developing countries, specially those having huge populations, the deep and
growing threat to life and human well-being is on the increase, resulting in
fast deterioration of environmental conditions. The effect is more in urban
areas where migration has resulted in completely upsetting the existing
infrastructure and quality of life. The civic agencies understand the problem
but are unable to undertake effective mitigation measures. The situation is
further complicated due to a mindset for letting things drift and hoping that
Mother Nature will take care of itself. The people do not understand that it is
their right to clean drinking water, pollution-free air to breathe, proper
housing, good education and health care. Along with these rights, they also shun
away from their responsibilities of keeping their immediate environment clean.
Environment is a subject which has all pervading ramifications. At the macro level, it calls for an attitude to ensure clean surroundings, improved standards of living, an urge to mobilise the community to review their local environmental conditions and take requisite measures without waiting for undue external support. In practical terms, it means ensuring that garbage is not strewn about but placed in garbage cans and removed to dumps for the municipal authorities’ further disposal; utilising of kitchen waste for making compost, thus relieving pressure on scarce landfills; ensuring personal vehicles are tuned to minimise exhaust emissions; preventing effluents from small industries from getting into water bodies; using jute/paper bags for shopping and eliminating polybags; preventing wastage of water and electricity; harvesting water for augmenting water resources and raising the water table; maximising the use of public transport, applying cleaner production mechanisms; clearing slums and providing cheap housing to the weaker sections of the society; creating satellite townships to off-set the population load on city centres; improving sewage and sanitation services; providing better health and medicare facilities; planting trees and preventing existing green areas from getting destroyed, etc.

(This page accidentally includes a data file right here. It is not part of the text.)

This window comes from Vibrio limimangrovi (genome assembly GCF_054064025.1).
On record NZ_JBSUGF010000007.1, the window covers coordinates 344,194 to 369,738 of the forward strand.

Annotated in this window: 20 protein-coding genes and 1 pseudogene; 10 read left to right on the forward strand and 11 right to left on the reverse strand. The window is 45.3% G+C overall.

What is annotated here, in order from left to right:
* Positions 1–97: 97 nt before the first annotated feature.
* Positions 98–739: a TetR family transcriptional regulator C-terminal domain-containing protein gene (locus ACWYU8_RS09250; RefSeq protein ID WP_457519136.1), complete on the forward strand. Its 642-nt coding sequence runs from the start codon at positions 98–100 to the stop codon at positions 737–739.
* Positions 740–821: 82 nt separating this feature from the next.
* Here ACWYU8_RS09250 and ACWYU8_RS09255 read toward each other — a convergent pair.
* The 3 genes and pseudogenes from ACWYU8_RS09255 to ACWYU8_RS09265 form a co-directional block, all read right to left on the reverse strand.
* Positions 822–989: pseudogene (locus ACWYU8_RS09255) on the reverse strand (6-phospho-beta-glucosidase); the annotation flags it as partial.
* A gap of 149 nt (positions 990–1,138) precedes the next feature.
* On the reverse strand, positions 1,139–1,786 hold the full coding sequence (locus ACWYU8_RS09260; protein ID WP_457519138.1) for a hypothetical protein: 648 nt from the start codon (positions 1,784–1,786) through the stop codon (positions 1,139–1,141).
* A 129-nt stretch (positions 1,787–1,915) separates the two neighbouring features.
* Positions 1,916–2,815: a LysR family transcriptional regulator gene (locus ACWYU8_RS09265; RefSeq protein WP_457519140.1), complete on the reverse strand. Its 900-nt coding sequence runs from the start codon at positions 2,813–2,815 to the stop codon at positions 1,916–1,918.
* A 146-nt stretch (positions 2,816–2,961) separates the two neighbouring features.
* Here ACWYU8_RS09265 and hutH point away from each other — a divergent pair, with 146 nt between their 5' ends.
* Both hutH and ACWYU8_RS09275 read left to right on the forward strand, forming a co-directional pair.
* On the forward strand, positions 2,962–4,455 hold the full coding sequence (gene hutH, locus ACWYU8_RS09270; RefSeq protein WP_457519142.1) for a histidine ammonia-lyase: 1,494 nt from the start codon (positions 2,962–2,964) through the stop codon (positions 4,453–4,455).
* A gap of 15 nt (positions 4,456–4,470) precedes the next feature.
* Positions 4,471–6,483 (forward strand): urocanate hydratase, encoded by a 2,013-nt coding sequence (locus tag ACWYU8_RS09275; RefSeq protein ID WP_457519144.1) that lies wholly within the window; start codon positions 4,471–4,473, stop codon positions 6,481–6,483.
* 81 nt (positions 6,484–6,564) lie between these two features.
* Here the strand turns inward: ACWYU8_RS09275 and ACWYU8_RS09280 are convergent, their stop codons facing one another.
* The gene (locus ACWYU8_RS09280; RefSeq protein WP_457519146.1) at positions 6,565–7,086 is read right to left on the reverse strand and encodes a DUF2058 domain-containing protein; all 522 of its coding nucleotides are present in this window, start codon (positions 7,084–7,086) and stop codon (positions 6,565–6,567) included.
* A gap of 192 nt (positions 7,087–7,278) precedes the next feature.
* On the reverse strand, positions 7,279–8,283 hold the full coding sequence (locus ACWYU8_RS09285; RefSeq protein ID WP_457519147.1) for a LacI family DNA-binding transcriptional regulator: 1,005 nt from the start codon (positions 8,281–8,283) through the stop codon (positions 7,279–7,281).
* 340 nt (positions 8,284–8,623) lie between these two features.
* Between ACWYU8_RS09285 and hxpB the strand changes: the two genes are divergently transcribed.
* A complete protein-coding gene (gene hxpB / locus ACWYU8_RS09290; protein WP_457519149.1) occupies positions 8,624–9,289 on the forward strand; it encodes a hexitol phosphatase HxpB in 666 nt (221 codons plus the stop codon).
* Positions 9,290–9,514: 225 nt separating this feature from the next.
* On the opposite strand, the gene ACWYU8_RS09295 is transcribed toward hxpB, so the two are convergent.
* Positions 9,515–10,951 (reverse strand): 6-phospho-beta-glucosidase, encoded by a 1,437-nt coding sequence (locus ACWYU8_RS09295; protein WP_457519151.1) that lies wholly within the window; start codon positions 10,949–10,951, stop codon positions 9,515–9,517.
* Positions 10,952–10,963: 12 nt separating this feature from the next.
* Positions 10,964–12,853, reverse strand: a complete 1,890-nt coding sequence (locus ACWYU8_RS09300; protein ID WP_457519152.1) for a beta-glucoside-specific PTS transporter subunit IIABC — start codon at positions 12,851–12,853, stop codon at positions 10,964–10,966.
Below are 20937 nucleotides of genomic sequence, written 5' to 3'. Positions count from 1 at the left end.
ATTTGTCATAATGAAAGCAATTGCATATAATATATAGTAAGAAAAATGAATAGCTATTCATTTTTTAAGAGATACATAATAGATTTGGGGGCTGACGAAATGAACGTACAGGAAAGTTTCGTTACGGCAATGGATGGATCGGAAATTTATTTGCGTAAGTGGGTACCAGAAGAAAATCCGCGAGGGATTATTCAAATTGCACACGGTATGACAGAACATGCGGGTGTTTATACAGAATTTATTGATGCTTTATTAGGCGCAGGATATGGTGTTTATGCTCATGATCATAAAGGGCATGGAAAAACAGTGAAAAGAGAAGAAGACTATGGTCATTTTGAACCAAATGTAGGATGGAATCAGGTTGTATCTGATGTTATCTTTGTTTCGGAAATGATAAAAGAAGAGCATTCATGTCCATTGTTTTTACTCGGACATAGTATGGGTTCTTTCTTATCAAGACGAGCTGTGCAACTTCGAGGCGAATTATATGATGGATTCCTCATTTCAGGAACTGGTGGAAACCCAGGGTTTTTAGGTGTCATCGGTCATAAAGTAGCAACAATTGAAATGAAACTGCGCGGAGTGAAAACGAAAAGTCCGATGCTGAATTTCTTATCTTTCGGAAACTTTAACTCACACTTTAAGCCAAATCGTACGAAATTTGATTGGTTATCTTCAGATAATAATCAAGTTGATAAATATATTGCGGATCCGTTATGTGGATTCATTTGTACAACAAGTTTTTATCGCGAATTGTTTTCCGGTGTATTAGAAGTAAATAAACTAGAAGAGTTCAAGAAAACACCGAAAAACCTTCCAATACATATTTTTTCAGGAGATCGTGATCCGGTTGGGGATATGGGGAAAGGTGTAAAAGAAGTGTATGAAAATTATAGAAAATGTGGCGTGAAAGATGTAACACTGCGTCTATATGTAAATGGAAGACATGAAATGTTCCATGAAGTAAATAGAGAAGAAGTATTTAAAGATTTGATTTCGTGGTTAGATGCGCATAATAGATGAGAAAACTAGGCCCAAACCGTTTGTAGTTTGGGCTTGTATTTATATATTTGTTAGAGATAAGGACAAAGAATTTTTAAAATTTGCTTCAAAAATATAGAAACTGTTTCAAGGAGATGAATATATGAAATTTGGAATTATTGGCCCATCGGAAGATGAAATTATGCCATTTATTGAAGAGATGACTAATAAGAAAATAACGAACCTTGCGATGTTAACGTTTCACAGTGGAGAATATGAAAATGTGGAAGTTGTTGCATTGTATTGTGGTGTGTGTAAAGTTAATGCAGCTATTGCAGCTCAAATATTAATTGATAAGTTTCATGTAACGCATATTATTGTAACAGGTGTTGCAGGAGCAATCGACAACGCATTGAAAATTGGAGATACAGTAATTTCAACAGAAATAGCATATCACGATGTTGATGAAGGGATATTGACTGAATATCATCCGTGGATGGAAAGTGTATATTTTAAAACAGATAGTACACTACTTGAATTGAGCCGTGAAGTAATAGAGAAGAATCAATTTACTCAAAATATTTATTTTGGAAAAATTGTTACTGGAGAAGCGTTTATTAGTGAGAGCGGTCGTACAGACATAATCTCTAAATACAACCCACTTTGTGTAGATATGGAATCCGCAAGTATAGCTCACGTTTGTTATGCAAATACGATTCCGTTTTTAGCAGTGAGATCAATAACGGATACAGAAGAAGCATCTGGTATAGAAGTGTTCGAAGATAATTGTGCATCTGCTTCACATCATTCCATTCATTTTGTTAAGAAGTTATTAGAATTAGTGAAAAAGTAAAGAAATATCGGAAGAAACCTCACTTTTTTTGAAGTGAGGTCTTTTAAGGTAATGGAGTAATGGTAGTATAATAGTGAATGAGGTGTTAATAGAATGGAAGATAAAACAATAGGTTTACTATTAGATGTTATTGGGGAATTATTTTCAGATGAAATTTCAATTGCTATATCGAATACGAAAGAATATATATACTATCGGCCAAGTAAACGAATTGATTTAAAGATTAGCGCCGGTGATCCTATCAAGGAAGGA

It is extremely difficult to change a certain mindset which has been continuing since independence, a mindset which equates democracy with a freedom to do whatever one likes, even if it is detrimental to the society. Promulgation of laws and codes of conduct are meaningless unless they are enforced. Over a period of time, this enforcement of civic behaviour will become a part of our second nature which will lead to a healthy environment.
As we move into the new millennium, India (with one billion population) will have 300 million people inhabiting 500 towns and cities. Unfortunately, for the reasons stated above, most of the towns and cities will be unable to cope with this rapid pace of urbanisation. If things are not controlled, we will have a number of these urban centres with the dubious distinction of being among the most polluted cities of the world. This trend of self-destruction has to be arrested in real earnest by creating awareness and hard-headed action. The community has to be educated in terms of the benefits of clean and green urban centres.
This situation demands immediate intervention in the management of rapidly growing urban environmental problems. The quality of the environment needs to be monitored regularly, enforced strictly, and more importantly, the scientific work has to extend beyond the laboratory and become more community centred. The children, who are our future citizens are taking the lead but they must be joined and supported by government agencies, civic bodies, industry, NGOs, the corporate sector and most importantly the community, in this environmental crusade towards a better common future for the very survival of mankind. q